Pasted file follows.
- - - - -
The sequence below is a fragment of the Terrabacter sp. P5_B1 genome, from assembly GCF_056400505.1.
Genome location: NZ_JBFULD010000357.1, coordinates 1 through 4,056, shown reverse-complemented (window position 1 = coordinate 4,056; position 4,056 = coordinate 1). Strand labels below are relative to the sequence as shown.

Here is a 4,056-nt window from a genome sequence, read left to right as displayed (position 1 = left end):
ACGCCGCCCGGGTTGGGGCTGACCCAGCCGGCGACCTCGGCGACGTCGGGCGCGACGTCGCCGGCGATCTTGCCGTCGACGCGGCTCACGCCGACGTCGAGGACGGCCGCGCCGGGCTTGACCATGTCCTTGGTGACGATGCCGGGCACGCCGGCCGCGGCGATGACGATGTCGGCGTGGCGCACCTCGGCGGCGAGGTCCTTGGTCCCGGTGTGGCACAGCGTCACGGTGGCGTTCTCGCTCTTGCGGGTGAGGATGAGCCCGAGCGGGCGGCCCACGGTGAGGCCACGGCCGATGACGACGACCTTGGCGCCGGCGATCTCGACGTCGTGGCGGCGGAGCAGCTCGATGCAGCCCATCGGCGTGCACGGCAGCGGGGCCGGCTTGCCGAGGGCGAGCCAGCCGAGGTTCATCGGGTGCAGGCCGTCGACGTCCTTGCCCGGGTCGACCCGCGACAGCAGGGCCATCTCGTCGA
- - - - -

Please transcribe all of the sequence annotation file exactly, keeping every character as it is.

The sequence below is a fragment of the Terrabacter sp. P5_B1 genome, from assembly GCF_056400505.1.
Genome location: NZ_JBFULD010000357.1, coordinates 1 through 4,056, shown reverse-complemented (window position 1 = coordinate 4,056; position 4,056 = coordinate 1). Strand labels below are relative to the sequence as shown.

Here is a 4,056-nt window from a genome sequence, read left to right as displayed (position 1 = left end):
ACGCCGCCCGGGTTGGGGCTGACCCAGCCGGCGACCTCGGCGACGTCGGGCGCGACGTCGCCGGCGATCTTGCCGTCGACGCGGCTCACGCCGACGTCGAGGACGGCCGCGCCGGGCTTGACCATGTCCTTGGTGACGATGCCGGGCACGCCGGCCGCGGCGATGACGATGTCGGCGTGGCGCACCTCGGCGGCGAGGTCCTTGGTCCCGGTGTGGCACAGCGTCACGGTGGCGTTCTCGCTCTTGCGGGTGAGGATGAGCCCGAGCGGGCGGCCCACGGTGAGGCCACGGCCGATGACGACGACCTTGGCGCCGGCGATCTCGACGTCGTGGCGGCGGAGCAGCTCGATGCAGCCCATCGGCGTGCACGGCAGCGGGGCCGGCTTGCCGAGGGCGAGCCAGCCGAGGTTCATCGGGTGCAGGCCGTCGACGTCCTTGCCCGGGTCGACCCGCGACAGCAGGGCCATCTCGTCGA